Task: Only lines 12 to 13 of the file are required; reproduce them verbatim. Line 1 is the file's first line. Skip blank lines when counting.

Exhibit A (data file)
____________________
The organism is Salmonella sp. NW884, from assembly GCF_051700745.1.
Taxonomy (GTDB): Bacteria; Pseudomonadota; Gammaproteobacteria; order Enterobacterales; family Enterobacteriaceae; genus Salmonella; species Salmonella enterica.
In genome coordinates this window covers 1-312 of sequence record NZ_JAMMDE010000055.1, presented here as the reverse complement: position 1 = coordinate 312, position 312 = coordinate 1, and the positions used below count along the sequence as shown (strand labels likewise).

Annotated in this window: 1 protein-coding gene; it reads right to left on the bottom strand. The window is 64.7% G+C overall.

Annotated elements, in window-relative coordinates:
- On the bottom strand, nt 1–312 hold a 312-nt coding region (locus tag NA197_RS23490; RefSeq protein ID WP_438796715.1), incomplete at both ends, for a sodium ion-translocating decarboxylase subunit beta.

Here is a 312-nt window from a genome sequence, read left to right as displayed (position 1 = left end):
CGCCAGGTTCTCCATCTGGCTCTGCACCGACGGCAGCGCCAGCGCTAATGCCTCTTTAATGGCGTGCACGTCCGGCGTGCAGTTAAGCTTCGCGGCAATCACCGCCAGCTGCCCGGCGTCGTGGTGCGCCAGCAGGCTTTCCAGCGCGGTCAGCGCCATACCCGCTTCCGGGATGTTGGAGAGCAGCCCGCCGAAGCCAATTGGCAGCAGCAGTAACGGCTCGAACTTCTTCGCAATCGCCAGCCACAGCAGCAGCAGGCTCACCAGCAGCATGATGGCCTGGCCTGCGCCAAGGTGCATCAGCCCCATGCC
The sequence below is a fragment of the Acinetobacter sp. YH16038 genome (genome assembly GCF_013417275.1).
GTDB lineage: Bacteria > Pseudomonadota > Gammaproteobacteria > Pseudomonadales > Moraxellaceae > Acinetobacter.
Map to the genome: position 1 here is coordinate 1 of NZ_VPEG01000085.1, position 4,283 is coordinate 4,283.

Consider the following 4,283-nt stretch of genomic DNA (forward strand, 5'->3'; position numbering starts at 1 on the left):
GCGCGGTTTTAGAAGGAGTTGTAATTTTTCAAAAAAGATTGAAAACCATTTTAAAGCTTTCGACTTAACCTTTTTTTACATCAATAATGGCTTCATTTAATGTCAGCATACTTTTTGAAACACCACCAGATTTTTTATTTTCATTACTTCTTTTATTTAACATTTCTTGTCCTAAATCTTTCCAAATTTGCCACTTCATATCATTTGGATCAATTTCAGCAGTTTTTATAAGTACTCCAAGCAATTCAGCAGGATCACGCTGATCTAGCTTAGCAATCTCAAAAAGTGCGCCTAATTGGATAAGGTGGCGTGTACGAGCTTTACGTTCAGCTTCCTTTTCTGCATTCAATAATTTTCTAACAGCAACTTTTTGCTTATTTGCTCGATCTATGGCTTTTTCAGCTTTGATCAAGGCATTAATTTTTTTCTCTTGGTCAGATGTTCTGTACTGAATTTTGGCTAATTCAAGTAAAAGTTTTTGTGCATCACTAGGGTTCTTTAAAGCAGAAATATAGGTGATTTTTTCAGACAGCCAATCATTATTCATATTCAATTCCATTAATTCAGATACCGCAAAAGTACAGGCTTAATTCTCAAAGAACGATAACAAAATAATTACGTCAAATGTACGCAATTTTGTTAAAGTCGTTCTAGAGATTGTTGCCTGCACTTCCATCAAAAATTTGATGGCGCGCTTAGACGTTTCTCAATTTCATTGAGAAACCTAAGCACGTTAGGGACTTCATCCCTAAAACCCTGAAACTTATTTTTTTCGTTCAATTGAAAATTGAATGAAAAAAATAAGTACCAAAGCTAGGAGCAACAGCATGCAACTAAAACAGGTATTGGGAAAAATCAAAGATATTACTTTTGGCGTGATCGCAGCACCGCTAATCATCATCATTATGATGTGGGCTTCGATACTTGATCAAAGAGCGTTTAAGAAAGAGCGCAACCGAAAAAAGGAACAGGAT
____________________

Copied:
Consider the following 4,283-nt stretch of genomic DNA (forward strand, 5'->3'; position numbering starts at 1 on the left):
GCGCGGTTTTAGAAGGAGTTGTAATTTTTCAAAAAAGATTGAAAACCATTTTAAAGCTTTCGACTTAACCTTTTTTTACATCAATAATGGCTTCATTTAATGTCAGCATACTTTTTGAAACACCACCAGATTTTTTATTTTCATTACTTCTTTTATTTAACATTTCTTGTCCTAAATCTTTCCAAATTTGCCACTTCATATCATTTGGATCAATTTCAGCAGTTTTTATAAGTACTCCAAGCAATTCAGCAGGATCACGCTGATCTAGCTTAGCAATCTCAAAAAGTGCGCCTAATTGGATAAGGTGGCGTGTACGAGCTTTACGTTCAGCTTCCTTTTCTGCATTCAATAATTTTCTAACAGCAACTTTTTGCTTATTTGCTCGATCTATGGCTTTTTCAGCTTTGATCAAGGCATTAATTTTTTTCTCTTGGTCAGATGTTCTGTACTGAATTTTGGCTAATTCAAGTAAAAGTTTTTGTGCATCACTAGGGTTCTTTAAAGCAGAAATATAGGTGATTTTTTCAGACAGCCAATCATTATTCATATTCAATTCCATTAATTCAGATACCGCAAAAGTACAGGCTTAATTCTCAAAGAACGATAACAAAATAATTACGTCAAATGTACGCAATTTTGTTAAAGTCGTTCTAGAGATTGTTGCCTGCACTTCCATCAAAAATTTGATGGCGCGCTTAGACGTTTCTCAATTTCATTGAGAAACCTAAGCACGTTAGGGACTTCATCCCTAAAACCCTGAAACTTATTTTTTTCGTTCAATTGAAAATTGAATGAAAAAAATAAGTACCAAAGCTAGGAGCAACAGCATGCAACTAAAACAGGTATTGGGAAAAATCAAAGATATTACTTTTGGCGTGATCGCAGCACCGCTAATCATCATCATTATGATGTGGGCTTCGATACTTGATCAAAGAGCGTTTAAGAAAGAGCGCAACCGAAAAAAGGAACAGGAT